Thursday, March 22, 2012

The 100 Best Uses of Songs in Movies pt. 2 (of 10)



As I mentioned in the first go: I'm going to time release this. Go back and check out part 1 here and look for new installments each week!


11. "Everybody Wants Some!!" / Van Halen
Better Off Dead (1985)
Two words, my friends: claymation hamburger. The centerpiece of the already hysterical Better Off Dead is a grand moment of teen boredom in which John Cusack's character makes fast food employment somehow bearable.  Yes, it is exactly what we didn't know we wanted.

12. "Tiny Dancer" / Elton John
Almost Famous (2000)
A quintessential moment in bringing folks together.  In one of the band's darkest moments a song everyone knows comes on and magically solves all problems on screen and off.  Cameron Crowe  drops a rock standard we all know into a scene that completely changes the conversation.  You can no longer dissociate the two.   

13. "Making Time" / Creation
Rushmore (1998)
Wes Anderson and Quentin Tarantino are soundtrack masters and it's best to admit right now that they're bound to show up a few more times as this list continues.  Here, Anderson used "Making Time" to add a driving pulse to overachiever Max Fischer's list of accomplishments.  It transforms the nerd into a bit of a badass and gives us an inside glimpse at his delusions of grandeur.

14. "One" / Aimee Mann  [NSFW vid]
Magnolia (1999)
Ok, technically Aimee Mann recorded "One" explicitly for use in Magnolia, but as the song is a cover of Harry Nilsson's track (made famous as a cover by Three Dog Night), we can't call it an original composition.  The role it plays as the backing score of the opening scene grounds us in a world of lonely people, and its hard to imagine something that would have worked better.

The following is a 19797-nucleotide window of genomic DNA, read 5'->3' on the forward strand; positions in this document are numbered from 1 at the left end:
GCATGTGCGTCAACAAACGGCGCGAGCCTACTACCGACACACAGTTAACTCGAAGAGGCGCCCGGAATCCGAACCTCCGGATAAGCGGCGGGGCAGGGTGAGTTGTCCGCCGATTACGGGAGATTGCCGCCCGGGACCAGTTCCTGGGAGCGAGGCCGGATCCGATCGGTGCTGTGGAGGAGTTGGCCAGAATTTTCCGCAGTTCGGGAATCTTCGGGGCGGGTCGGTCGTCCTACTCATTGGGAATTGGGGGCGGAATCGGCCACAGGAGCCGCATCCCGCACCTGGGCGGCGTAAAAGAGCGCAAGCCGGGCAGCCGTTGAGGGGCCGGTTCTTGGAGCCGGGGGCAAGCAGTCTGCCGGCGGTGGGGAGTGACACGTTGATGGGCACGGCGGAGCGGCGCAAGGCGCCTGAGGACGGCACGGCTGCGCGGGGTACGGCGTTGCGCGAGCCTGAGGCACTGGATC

15. "Bela Lugosi's Dead" / Bauhaus
The Hunger (1983)
I've mentioned this before, but I'll say it again: this is pretty much my favorite opening credit sequence ever.  Say what you will about the film itself, but Tony Scott has mad style and a Bauhaus-filled goth club scene is the ideal way to begin any vampire story.  The strobes! The quick edits! The grating! The darkness! The Bowie!  Best ever. 

16. "Disco Science" / Mirwais
Snatch (2000)
I loved this song in 2000, yo.  "Disco Science" and "Naive Song" were all over my mix CDs, and everywhere else, for that matter: lingerie commercials, car commercials, mall stores, you name it. I was all for it, too. The best use, however, was without a doubt the song's appearance in Guy Ritchie's hyper-stylized  Snatch, where the slow-motion, electro-whip stretches of the song's complex beats perfectly underscore the already great paralleled montage.  Periwinkle Blue.

17. "Atomic" / Blondie
Trainspotting (1996)
Trainspotting is 100% full of memorable song moments. It's like big, heroin injected, music video. While "Lust for Life" or "Perfect Day" or "Born Slippy" have strong shots at appearing later on this list, one of my favorite scenes involves Blondie's disco-centric "Atomic" draped over a dirtied up meet-cute between Mark Renton (Ewan McGregor) and Diane (Kelly MacDonald).  You will note- the song's natural instrumental breaks are used to a tee.  

18. "Cat People" / David Bowie
Inglourious Basterds (2009)
In a jarring moment that completely divorces the film from its timeline, Tarantino throws down an 80's Bowie track (made for a completely different film) as Shosanna's (Melanie Laurent) battle hymn. It's thoroughly bizarre, and yet instantly memorable. 

19. "The End" / The Doors
Apocalypse Now (1979)
This should be one of those entries I can throw up without explanation.  Even if you're in the anti-Doors camp, it's hard to argue with how Coppola used "The End" as the beginning of his nightmarish voyage into the heart of darkness.  See what I did there?  Times two? Huh? Huh? Yeah, you do.

20. "Stack-O-Lee" 
Black Snake Moan (2006)
The song in this clip has many names and many lyrical alterations. It is Stagger Lee, Stackerlee, Stagolee, and everything in between.  It is always, however, a folk song about murder. In this version, the perspective switches to first person.  Samuel L. Jackson is a religious man here, and his bluesy retelling of Stagger Lee's story echoes some of his own broken-hearted narrative in a way that seems cathartic, appropriate, and makes for one hell of a low-down, sweaty dance party. 

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